Just wanted to get some other opinions here. Who think it is possible to make a helicopter (or quadcopter) built out of all VEX parts and polycarbonate?
That certainly would be a fun project, but I doubt that it would be possible. The VEX motors and batteries and cortex are so heavy that they likely would not be able to lift themselves off of the ground.
The vex motors do not have enough torque to move the gear ratio required to spin the props fast enough to generate lift. I tried back in high school. You could probably make an ornithopter out of vex parts and polycarbonate though…
Hmm…What about a planetary system having all the motors centralized and then that gearbox output onto four shafts (for a quadcopter) going to the four rotors, on a universal joint.
This idea obviously couldn’t control the quadcopter because the speeds of the rotors couldn’t be separately adjusted, but just an idea. Just something to get it off the ground would be awesome to see.
I might CAD it out for the fun of it.
a planetary gear is pretty heavy made of vex stuff. I am actually messing with my planetary gear now. You could possibly use vex metal and motors, retrofit helicopter props and use an arduino as your microcontroller.
What is the limit of the Cortex microcontroller?
I don’t have much knowledge in arduino besides knowing that it is another form of microcontroller, so I don’t know its advantages.
you could easily use a cortex to control it. It is just more than you would need. You could get an arduino to save alot of weight. or you can remove the case on the cortex.
I would think not just because the motors you find in model helicopters spin a very high rpm which (even using gears) would not be attainable using the vex system.
A large glider on the other hand…
Those who are interested in flying robots in general might be interested in this site:
I doubt it would work, but it would be cool to try anyway (just don’t go out and spend a lot of money on it).
This was discussed in-depth a couple of years ago… I can’t find the thread right now. I think it was determined by popular opinion (not necessarily science ) that it was impossible.
We (two of us on the team) also spent about two full months working on this during the Summer and after Worlds last year. We read through a couple of Statics/Dynamics books, bugged a couple of people, and did a ton of math. You just can’t do it. The motors don’t generate enough power to lift even themselves, let alone the battery and Cortex.
We even tried the math with these because they had a lower profile and still a decent amount of power. As far as we could tell, it wasn’t possible. Kudos to anyone who can do it, seriously. The math never came out to let it lift. I can try to dig up the notebook I scratched some notes down in, but I think I tossed it after we got discouraged and gave up.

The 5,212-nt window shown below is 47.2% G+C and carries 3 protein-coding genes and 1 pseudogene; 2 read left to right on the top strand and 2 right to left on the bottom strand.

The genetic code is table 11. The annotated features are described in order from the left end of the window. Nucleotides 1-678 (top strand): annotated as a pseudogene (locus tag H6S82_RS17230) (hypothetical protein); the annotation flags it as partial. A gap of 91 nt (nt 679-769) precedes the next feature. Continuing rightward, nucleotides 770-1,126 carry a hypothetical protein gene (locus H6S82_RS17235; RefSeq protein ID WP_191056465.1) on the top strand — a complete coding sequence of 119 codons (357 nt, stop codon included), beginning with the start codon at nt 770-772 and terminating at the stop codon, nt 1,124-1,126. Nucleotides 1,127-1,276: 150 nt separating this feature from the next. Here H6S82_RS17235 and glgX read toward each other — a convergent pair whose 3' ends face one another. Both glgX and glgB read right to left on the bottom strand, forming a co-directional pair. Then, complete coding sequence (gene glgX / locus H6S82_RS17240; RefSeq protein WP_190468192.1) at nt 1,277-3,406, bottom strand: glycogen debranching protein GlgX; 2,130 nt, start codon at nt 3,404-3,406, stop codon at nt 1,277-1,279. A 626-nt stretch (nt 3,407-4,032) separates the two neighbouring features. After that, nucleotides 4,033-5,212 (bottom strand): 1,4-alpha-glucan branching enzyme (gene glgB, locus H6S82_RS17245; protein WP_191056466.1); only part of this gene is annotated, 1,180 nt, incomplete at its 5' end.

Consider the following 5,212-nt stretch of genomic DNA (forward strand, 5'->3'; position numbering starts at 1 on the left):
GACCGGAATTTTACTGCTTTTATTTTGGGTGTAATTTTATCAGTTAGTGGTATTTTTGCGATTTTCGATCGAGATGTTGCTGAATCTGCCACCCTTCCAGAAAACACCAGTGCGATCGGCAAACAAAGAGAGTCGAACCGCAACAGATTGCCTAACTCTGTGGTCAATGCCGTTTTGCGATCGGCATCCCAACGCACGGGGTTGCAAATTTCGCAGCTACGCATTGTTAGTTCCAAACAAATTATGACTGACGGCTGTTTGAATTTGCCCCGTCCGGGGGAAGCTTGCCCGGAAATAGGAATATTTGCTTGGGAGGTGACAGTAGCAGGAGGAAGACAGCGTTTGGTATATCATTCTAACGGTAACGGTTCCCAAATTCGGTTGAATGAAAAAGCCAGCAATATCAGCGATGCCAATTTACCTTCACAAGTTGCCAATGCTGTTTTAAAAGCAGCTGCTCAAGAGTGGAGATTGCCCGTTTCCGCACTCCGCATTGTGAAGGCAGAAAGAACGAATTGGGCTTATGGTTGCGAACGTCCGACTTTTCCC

Sounds like it couldn’t happen because of the power limits on the vex motors. Might be worth a shot, just for fun though.
On a side note - Can a DC motor be programmed through the cortex? Do they come with the same wires?
Are the VEX motors not DC?
I meant like a standard DC motor off an RC hobbyist site or something.
Do the standard DC motors off an RC hobbyists site come with the same wires that the VEX motors use?*
yes and no. you could use ‘brushed’ (as apposed to brushless) motors with the vex system. But, with more power comes more current which basically limits motor upgradability within the system:(
Honestly, at that point you might as well just stop using the cortex in favor of some other microcontroller.
Impossible even without cortex casing, the use of any metal except axels, any of the larger heavier motor, and running off a 9v backup battery?
I’ve bought a grand total of two (!) types of DC gearhead motors that were non-VEX. (Yeah… I’m still starting out in that sort of robotics. ) They came with tabs on the back where you could solder on any type of wire you wish. It is possible to get the same connectors as VEX uses, so you could wire it to a 2-wire port. Current draw, though, would limit the power of the motor.
Not too sure what you’re saying here… but I’m pretty sure the answer is yes. The problem that Ephemeral_Being brought up is that the motor cannot generate enough power to lift itself, much less the parts. I’d love to run the math myself, though.
The 2 wire motors are DC, much like ones you would buy at the hobby store. you can try to use the VEX motor controllers to power a hobby motor but I think the motor controller would catch on fire from over current. DC motor controllers are easy to find can be programmed through the cortex.
i would love to see it, but doubt it would ever work or even lift off …